Fawn Johnson expects so:

[T]he House is slogging along on a piece-by-piece approach that does nothing but stretch out the debate until all that’s left are wisps of ideas on work visas, local police enforcement, and electronic verification of workers. Indeed, the House might not kill the bill outright, but the GOP players are passing the ball around until the clock runs out.

Drum thinks the bill “depends entirely on the House leadership”:

If they decide they want to pass immigration reform and get it off the table for good, they can do it in four weeks. If they don’t want to, they can pretty easily fritter away the time. So we’re back to square one: do Republican leaders desperately want to put this whole thing behind them, regardless of the howling from the tea partiers, or do they care more about the backlash from their conservative white base than they do about picking up Hispanic votes in 2016?

Morrissey’s view:

There are two ways in which this gets bypassed. One is for John Boehner to simply put the Senate bill up for a floor vote, but his GOP colleagues would strongly resist that — regardless of whether it would pass or fail. Either way, it creates risk for Republicans, and they’d be better off developing their own version for Boehner to float. The other is to pass a more conservative comprehensive bill and throw it to a conference committee, but the House is so far away from that possibility (as Johnson points out) that it would have to be a shell bill.

Bouie thinks Republians are in serious trouble if the bill goes down in flames:

Latino voters don’t trust the Republican Party. Both because of their policies—hence President Obama’s three-to-one margin among Hispanics in last year’s election—and because of their rhetoric. According to a recent survey from Latino Decisions—a group that tracks and measures Latino public opinion—strongly worded statements against comprehensive immigration reform from Republican senators (in particular, Ted Cruz of Texas and Jeff Sessions of Alabama) harm the party’s standing with HIspanic voters. As Latino Decisions explains, “The results demonstrate that there is no ‘distancing from the party’ when it comes to the immigration reform bill and associated position-taking. It is perfectly reasonable that Latino voters view elected officials as spokespeople for their party, and either reward or blame them in similar proportion.”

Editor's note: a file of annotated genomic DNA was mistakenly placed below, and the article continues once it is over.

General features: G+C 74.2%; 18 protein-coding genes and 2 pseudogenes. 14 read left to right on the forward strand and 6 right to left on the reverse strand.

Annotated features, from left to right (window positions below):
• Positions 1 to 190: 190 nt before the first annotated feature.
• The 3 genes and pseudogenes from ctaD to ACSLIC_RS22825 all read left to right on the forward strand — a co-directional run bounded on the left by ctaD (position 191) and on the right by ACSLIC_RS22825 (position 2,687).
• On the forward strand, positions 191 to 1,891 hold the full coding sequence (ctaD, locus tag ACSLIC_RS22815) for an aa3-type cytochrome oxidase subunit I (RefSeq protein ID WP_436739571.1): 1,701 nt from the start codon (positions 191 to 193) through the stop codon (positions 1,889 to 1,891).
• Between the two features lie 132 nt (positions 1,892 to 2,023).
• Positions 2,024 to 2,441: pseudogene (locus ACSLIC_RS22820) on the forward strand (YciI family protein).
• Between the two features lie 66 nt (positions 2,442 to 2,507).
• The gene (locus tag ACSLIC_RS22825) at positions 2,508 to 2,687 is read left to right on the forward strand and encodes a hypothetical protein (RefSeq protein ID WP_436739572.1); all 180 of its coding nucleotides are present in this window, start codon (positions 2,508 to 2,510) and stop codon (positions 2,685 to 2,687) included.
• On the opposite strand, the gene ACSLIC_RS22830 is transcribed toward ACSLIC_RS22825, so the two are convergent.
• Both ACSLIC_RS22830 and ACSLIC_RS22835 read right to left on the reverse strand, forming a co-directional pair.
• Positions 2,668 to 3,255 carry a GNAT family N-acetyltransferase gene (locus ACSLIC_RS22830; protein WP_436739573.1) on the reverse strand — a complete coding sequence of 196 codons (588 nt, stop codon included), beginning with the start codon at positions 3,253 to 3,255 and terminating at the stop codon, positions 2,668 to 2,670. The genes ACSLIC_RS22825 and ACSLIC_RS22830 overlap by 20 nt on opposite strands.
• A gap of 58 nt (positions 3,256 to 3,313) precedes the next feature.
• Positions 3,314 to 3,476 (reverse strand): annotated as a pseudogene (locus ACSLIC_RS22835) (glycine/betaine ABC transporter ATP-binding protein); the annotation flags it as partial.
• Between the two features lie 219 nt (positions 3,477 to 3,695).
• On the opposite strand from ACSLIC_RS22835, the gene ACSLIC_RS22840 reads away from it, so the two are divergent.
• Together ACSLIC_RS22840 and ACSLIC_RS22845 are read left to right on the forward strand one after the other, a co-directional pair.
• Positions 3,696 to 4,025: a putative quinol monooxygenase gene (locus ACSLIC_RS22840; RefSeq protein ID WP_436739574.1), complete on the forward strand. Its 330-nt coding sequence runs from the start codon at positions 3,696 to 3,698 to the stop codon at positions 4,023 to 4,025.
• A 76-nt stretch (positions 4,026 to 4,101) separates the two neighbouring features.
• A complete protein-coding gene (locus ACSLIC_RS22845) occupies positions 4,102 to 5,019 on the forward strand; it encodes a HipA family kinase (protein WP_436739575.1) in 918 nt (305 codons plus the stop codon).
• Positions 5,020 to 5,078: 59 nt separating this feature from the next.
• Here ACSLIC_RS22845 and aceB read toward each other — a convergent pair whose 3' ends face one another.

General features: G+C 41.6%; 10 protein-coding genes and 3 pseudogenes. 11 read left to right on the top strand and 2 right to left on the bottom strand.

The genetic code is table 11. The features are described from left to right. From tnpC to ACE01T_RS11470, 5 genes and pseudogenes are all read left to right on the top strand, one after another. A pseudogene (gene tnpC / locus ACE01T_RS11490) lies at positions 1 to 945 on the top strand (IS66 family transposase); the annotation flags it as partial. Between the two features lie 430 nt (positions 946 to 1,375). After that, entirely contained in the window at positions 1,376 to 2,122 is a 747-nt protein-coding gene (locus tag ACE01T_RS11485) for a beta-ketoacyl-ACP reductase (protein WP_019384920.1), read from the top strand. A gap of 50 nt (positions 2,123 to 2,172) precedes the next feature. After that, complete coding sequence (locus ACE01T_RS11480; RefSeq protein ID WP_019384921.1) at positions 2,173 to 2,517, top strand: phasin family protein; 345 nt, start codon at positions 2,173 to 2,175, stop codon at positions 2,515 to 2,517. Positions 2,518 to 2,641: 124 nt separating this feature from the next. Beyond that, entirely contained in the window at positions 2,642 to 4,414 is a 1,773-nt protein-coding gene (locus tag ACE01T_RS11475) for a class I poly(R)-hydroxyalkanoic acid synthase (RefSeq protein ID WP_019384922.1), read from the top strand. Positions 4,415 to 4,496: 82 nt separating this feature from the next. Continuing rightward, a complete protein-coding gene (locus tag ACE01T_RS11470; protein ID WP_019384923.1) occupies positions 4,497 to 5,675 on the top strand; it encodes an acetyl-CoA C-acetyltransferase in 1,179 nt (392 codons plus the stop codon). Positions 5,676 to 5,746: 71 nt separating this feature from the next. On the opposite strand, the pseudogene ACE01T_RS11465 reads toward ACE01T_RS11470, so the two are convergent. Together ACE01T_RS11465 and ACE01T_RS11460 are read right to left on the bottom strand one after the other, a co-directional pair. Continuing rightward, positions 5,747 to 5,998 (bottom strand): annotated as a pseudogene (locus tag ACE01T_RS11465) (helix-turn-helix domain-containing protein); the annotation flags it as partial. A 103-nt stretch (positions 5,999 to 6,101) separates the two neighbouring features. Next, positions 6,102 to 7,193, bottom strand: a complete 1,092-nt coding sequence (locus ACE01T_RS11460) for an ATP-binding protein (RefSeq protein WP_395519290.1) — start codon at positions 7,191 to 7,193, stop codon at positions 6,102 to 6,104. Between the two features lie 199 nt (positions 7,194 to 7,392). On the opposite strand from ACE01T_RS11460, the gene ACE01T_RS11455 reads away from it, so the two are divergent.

Mataconis looks at a poll showing Rubio’s favorables dropping and a wider turning on him within the GOP:

it strikes me that the Republican/conservative (is there really a difference?) repudiation of a guy that they were all rallying behind just a few months ago is just another sign of the utter hopelessness of the GOP when it comes to immigration. One does not have to accept the Senate bill in full, indeed I’d argue that there are several provisions that I find problematic. However, the way legislating ought to work is that if you don’t like a bill then you propose alternatives and try to work out those differences through the legislative process. Instead, though, all I’ve seen from Senate GOP opponents of the bill are proposal after proposal designed more to appease their base with ineffective measures aimed at “border security” than to actually accomplish anything legislatively. In the House, meanwhile, it seems fairly clear that Republicans don’t want to act on immigration at all. In the end, it all points to reason to be pretty pessimistic about the future of immigration reform in the 113th Congress.